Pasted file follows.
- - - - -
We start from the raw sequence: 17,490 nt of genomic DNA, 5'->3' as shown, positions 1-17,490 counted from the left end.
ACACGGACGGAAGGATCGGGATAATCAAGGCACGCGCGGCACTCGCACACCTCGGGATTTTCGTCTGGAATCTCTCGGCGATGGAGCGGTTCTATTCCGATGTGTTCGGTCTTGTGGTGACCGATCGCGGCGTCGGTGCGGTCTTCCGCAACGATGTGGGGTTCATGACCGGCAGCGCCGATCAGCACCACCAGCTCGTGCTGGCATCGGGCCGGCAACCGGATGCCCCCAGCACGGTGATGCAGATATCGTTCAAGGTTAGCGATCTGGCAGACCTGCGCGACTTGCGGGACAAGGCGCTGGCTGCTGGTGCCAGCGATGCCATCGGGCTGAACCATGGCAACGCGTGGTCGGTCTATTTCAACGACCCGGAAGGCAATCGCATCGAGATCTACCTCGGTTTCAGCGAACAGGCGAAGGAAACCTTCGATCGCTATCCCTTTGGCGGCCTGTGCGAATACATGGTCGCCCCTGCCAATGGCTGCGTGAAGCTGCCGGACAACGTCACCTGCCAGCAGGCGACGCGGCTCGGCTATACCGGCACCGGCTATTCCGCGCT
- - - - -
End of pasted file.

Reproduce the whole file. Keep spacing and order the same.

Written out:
We start from the raw sequence: 17,490 nt of genomic DNA, 5'->3' as shown, positions 1-17,490 counted from the left end.
ACACGGACGGAAGGATCGGGATAATCAAGGCACGCGCGGCACTCGCACACCTCGGGATTTTCGTCTGGAATCTCTCGGCGATGGAGCGGTTCTATTCCGATGTGTTCGGTCTTGTGGTGACCGATCGCGGCGTCGGTGCGGTCTTCCGCAACGATGTGGGGTTCATGACCGGCAGCGCCGATCAGCACCACCAGCTCGTGCTGGCATCGGGCCGGCAACCGGATGCCCCCAGCACGGTGATGCAGATATCGTTCAAGGTTAGCGATCTGGCAGACCTGCGCGACTTGCGGGACAAGGCGCTGGCTGCTGGTGCCAGCGATGCCATCGGGCTGAACCATGGCAACGCGTGGTCGGTCTATTTCAACGACCCGGAAGGCAATCGCATCGAGATCTACCTCGGTTTCAGCGAACAGGCGAAGGAAACCTTCGATCGCTATCCCTTTGGCGGCCTGTGCGAATACATGGTCGCCCCTGCCAATGGCTGCGTGAAGCTGCCGGACAACGTCACCTGCCAGCAGGCGACGCGGCTCGGCTATACCGGCACCGGCTATTCCGCGCT